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Paypal scam - need advice

Discussion in 'Off Topic [DB]' started by Chris Fitzgerald, Mar 15, 2006.


  1. Chris Fitzgerald

    Chris Fitzgerald Student of Life Staff Member Administrator

    Oct 19, 2000
    Louisville, KY
    I opened my university email account today for the first time in a while, and one of the emails read thusly:

    You have added conterman@aol.com as a new email address for your PayPal account.

    If you did not authorize this change or if you need assistance with your account, please contact PayPal customer service at:

    https://www.paypal.com/cgi-bin/webscr?cmd=_login-run

    Thank you for using PayPal!
    The PayPal Team

    Please do not reply to this e-mail. Mail sent to this address cannot be answered. For assistance, log in to your PayPal account and choose the "Help" link in the header of any page.

    --------------------------------------

    PROTECT YOUR PASSWORD NEVER give your password to anyone and ONLY log in at https://www.paypal.com/. Protect yourself against fraudulent websites by opening a new web browser (e.g. Internet Explorer or Netscape) and typing in the PayPal URL every time you log in to your account.


    It sounds like the email itself is either a scam, or someone is trying to scam on my account. It's been so long since I used paypal, I don't even remember my password. What should I do to check in on this? The whole identity theft thing is just so damned creepy. :scowl:
     
  2. hdiddy

    hdiddy Official Forum Flunkee Supporting Member

    Mar 16, 2004
    San Francisco, CA
    DURRRL, are you sure that wasn't phishing attack? Phishing attacks will send you e-mails as if they're from a reputable source that includes links in the e-mails that you're supposed to click on and fall for. If you click on the link, it'll take you to a page that is identical to Paypal's site. The idea is to freak you out so that you'll use the provided links to find out whats going wrong. But victims will inadvertently sign into a bait-and-switched website and give their username/password up to the attacker.

    Whatever you do, don't use the links provided in that email. To find out if it's a phising attack, you can try viewing the e-mail in it's original text only form. You'll see the text and everything in the e-mail as plain text, not HTML. The baited-links in the email should have actual href="http://...." values that point to somewhere other than paypal.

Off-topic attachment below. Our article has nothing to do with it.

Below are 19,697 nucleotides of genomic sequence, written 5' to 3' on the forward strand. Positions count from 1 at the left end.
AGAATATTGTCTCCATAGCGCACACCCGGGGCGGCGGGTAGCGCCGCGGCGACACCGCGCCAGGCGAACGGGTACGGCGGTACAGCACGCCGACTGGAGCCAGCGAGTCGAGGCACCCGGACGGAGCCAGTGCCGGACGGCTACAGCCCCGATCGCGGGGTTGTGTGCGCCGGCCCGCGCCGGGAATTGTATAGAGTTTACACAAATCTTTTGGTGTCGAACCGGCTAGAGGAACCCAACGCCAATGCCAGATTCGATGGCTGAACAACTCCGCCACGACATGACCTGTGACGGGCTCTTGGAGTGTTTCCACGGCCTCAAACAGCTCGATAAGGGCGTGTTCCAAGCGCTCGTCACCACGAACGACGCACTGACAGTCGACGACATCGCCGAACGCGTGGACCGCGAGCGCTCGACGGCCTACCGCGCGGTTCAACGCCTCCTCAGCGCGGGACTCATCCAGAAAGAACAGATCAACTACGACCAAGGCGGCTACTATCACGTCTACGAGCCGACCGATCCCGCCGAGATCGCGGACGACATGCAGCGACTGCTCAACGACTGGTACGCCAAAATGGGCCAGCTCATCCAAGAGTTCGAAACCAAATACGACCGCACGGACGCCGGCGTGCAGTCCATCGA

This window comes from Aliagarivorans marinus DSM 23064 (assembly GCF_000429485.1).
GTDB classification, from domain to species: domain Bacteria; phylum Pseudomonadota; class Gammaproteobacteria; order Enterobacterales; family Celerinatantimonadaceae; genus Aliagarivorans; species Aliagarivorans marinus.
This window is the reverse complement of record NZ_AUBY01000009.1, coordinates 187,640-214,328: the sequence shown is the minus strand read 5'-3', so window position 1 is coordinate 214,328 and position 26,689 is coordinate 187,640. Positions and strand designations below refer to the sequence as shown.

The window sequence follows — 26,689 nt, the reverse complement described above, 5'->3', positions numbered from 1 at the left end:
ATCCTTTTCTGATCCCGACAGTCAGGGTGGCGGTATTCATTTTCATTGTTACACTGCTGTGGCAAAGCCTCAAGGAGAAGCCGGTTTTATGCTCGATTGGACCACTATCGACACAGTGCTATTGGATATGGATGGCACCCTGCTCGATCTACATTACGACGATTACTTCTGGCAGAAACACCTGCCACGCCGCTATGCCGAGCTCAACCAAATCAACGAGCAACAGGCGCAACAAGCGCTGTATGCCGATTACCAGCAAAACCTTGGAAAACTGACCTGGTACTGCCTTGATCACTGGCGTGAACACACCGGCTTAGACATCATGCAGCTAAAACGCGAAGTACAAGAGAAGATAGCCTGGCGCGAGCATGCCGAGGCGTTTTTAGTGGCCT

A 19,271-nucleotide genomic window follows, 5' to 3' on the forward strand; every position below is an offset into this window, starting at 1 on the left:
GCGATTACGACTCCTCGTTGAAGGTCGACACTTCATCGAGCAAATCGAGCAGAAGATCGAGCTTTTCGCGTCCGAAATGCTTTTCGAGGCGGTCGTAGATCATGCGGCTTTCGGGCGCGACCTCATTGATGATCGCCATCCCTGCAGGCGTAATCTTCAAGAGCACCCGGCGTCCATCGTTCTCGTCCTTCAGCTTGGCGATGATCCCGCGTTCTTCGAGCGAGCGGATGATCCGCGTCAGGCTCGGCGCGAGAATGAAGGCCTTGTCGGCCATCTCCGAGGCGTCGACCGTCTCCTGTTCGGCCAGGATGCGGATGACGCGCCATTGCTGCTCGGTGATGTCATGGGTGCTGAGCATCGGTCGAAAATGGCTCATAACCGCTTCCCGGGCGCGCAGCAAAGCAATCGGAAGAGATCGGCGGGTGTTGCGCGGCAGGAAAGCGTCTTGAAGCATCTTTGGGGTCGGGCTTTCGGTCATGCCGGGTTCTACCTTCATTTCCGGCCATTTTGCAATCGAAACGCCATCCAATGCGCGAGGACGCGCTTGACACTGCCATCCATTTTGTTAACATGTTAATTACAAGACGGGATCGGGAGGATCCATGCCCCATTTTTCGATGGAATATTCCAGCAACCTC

Best way to make sure your account is ok, is to go to paypal directly using your browser and check all of your account info. I've recieved phishing attacks like this myself and poked around with them. As long as you don't log in into the false website, you'll be fine.
     
  3. VTDB

    VTDB

    Oct 19, 2004
    VeeTee
    There is a "Forgot Your Password?" link in the login page. I would follow those instructions so that you can at least get into your account and then if this was a legit email and someone is actually trying to scam you you should be able to take care of it. Also, I found this on the website:

    At PayPal, protecting your account's security is our top priority. Recently, PayPal members have reported suspicious-looking emails and fake websites. These emails are not from PayPal and responding to them may put your account at risk. Please protect your PayPal account by paying close attention to the emails you receive and the websites you visit.

    Please use the following tips to stay safe with PayPal:

    * Safe Log In: To log in to your PayPal account or access the PayPal website, open a new web browser (e.g., Internet Explorer or Netscape) and type in the following: https://www.paypal.com
    * Greeting: Emails from PayPal will address you by your first and last name or the business name associated with your PayPal account. Fraudulent emails often include the salutation "Dear PayPal User" or "Dear PayPal Member".
    * Email Attachments: PayPal emails will never ask you to download an attachment or a software program. Attachments contained in fraudulent emails often contain viruses that may harm your computer or compromise your PayPal account.
    * Request for Personal Information: If we require information from you, we will notify you in an email and request that you enter the information only after you have safely and securely logged in to your PayPal account.

    Often, fraudulent emails will request details such as your full name, account password, credit card number, bank account, PIN number, Social Security Number, or mother's maiden name.

    If you think that you have received a fraudulent email (or fake website), please forward the email (or URL address) to spoof@paypal.com and then delete the email from your mailbox. Never click any links or attachments in a suspicious email.
     
  4. Jeremy Allen

    Jeremy Allen Moderator Staff Member Supporting Member

    Mar 18, 2002
    Bloomington, IN